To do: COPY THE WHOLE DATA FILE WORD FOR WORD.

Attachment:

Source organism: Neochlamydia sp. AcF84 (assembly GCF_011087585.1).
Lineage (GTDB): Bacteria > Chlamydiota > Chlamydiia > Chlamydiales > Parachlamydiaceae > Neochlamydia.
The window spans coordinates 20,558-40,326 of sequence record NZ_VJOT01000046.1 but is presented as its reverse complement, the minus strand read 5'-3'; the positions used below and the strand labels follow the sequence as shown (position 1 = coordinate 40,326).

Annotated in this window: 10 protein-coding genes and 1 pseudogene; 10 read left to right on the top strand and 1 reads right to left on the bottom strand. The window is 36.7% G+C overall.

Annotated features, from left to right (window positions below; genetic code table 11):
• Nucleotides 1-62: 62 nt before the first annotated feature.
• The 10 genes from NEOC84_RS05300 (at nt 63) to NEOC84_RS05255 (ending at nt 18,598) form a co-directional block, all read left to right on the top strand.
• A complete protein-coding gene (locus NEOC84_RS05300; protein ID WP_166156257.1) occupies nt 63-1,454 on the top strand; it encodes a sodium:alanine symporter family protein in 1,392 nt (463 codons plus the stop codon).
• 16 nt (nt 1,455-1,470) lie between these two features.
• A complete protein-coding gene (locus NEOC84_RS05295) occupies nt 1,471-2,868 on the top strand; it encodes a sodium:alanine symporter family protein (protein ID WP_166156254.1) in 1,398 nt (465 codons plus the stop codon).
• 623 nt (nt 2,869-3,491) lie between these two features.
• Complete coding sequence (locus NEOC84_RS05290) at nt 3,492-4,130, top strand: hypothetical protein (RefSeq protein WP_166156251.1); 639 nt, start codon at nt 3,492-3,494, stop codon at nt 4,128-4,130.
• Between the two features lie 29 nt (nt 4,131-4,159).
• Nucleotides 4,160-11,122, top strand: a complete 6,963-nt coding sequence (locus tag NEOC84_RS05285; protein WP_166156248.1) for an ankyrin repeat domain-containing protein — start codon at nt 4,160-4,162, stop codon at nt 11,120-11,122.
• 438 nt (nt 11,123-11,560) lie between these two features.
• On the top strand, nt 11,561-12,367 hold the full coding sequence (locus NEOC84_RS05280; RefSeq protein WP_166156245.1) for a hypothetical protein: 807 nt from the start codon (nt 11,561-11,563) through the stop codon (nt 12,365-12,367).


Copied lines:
Source organism: Neochlamydia sp. AcF84 (assembly GCF_011087585.1).
Lineage (GTDB): Bacteria > Chlamydiota > Chlamydiia > Chlamydiales > Parachlamydiaceae > Neochlamydia.
The window spans coordinates 20,558-40,326 of sequence record NZ_VJOT01000046.1 but is presented as its reverse complement, the minus strand read 5'-3'; the positions used below and the strand labels follow the sequence as shown (position 1 = coordinate 40,326).

Annotated in this window: 10 protein-coding genes and 1 pseudogene; 10 read left to right on the top strand and 1 reads right to left on the bottom strand. The window is 36.7% G+C overall.

Annotated features, from left to right (window positions below; genetic code table 11):
• Nucleotides 1-62: 62 nt before the first annotated feature.
• The 10 genes from NEOC84_RS05300 (at nt 63) to NEOC84_RS05255 (ending at nt 18,598) form a co-directional block, all read left to right on the top strand.
• A complete protein-coding gene (locus NEOC84_RS05300; protein ID WP_166156257.1) occupies nt 63-1,454 on the top strand; it encodes a sodium:alanine symporter family protein in 1,392 nt (463 codons plus the stop codon).
• 16 nt (nt 1,455-1,470) lie between these two features.
• A complete protein-coding gene (locus NEOC84_RS05295) occupies nt 1,471-2,868 on the top strand; it encodes a sodium:alanine symporter family protein (protein ID WP_166156254.1) in 1,398 nt (465 codons plus the stop codon).
• 623 nt (nt 2,869-3,491) lie between these two features.
• Complete coding sequence (locus NEOC84_RS05290) at nt 3,492-4,130, top strand: hypothetical protein (RefSeq protein WP_166156251.1); 639 nt, start codon at nt 3,492-3,494, stop codon at nt 4,128-4,130.
• Between the two features lie 29 nt (nt 4,131-4,159).
• Nucleotides 4,160-11,122, top strand: a complete 6,963-nt coding sequence (locus tag NEOC84_RS05285; protein WP_166156248.1) for an ankyrin repeat domain-containing protein — start codon at nt 4,160-4,162, stop codon at nt 11,120-11,122.
• 438 nt (nt 11,123-11,560) lie between these two features.
• On the top strand, nt 11,561-12,367 hold the full coding sequence (locus NEOC84_RS05280; RefSeq protein WP_166156245.1) for a hypothetical protein: 807 nt from the start codon (nt 11,561-11,563) through the stop codon (nt 12,365-12,367).